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Evolutionary Origin and Early Biogeography of Otophysan Fishes
March 15, 2013
8:10 am
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Matt
Málaga, Spain
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Evolution - accepted article

Abstract

Biogeography of the mega-diverse, freshwater and globally-distributed Otophysi has received considerable attention. The attraction largely stems from assumptions as its ancient origin, and by being almost exclusively freshwater, their suitability as to explanations of trans-oceanic distributions. Despite multiple hypotheses explaining present-day distributions, problems remain, precluding more parsimonious explanations. Underlying previous hypotheses involve alternative phylogenies for Otophysi, uncertainties as to temporal diversification and assumptions integral to various explanations. We reexamine the origin and early diversification of this clade based on a comprehensive time-calibrated, molecular-based phylogenetic analysis and event-based approaches for ancestral range inference of lineages. Our results do not corroborate current phylogenetic classifications of otophysans. We demonstrate Siluriformes are never sister to Gymnotiformes and Characiformes are most likely non-monophyletic. Divergence-time estimates specify a split between Cypriniformes and Characiphysi as a result of fragmentation of Pangea. The early diversification of characiphysans either predated, or was contemporary with, the separation of Africa and South America, and involved a combination of within- and between-continental divergence events for these lineages. The inter-continental diversification of siluroids and characoids postdated major inter-continental tectonic fragmentations (<90Mya). Post-tectonic drift dispersals are hypothesized to account for current patterns of distribution of these latter two clades.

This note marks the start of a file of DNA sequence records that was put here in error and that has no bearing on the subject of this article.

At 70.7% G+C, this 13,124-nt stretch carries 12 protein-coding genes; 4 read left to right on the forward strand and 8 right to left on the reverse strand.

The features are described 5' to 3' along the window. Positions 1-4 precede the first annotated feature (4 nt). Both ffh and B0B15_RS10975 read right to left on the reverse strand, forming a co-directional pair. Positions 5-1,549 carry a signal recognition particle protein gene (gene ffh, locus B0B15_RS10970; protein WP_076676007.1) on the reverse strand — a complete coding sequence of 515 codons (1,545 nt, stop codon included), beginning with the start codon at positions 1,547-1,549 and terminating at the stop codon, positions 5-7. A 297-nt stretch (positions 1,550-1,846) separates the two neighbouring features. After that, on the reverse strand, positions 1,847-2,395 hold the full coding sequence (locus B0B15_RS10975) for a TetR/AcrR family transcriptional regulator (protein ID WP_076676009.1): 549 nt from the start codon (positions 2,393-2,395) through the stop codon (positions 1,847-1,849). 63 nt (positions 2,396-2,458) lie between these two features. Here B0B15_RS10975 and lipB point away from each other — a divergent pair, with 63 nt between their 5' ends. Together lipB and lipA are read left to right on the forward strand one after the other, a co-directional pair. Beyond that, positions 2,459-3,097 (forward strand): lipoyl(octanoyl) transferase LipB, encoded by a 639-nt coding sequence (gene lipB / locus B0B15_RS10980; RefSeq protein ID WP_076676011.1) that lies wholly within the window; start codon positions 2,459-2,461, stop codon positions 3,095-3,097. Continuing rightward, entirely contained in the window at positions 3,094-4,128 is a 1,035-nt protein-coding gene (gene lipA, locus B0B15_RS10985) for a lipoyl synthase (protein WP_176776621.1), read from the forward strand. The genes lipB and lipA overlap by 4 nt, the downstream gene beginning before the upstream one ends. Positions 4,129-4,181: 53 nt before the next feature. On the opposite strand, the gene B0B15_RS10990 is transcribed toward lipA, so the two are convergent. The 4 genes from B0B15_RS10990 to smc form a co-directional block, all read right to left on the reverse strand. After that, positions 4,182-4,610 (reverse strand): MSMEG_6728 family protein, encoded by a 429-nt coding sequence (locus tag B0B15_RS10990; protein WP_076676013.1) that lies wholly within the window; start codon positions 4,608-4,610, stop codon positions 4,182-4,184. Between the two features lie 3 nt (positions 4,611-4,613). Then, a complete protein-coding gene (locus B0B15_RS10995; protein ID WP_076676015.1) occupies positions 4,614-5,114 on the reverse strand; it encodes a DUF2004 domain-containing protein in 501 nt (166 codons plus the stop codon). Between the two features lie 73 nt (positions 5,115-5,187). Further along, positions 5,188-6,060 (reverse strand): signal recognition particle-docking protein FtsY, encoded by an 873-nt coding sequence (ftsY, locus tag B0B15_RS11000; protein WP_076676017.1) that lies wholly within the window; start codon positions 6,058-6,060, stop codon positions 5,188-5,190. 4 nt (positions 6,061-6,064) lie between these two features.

Cake or death?
March 15, 2013
8:51 am
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Stefan
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Interesting! Do you have access Matt?

March 18, 2013
8:34 am
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coelacanth
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Tin hat time for the authors I reckon! 

Matt said
The early diversification of characiphysans either predated, or was contemporary with, the separation of Africa and South America, and involved a combination of within- and between-continental divergence events for these lineages. The inter-continental diversification of siluroids and characoids postdated major inter-continental tectonic fragmentations (<90Mya). Post-tectonic drift dispersals are hypothesized to account for current patterns of distribution of these latter two clades.

I thought this was already the most widely-accepted hypothesis?

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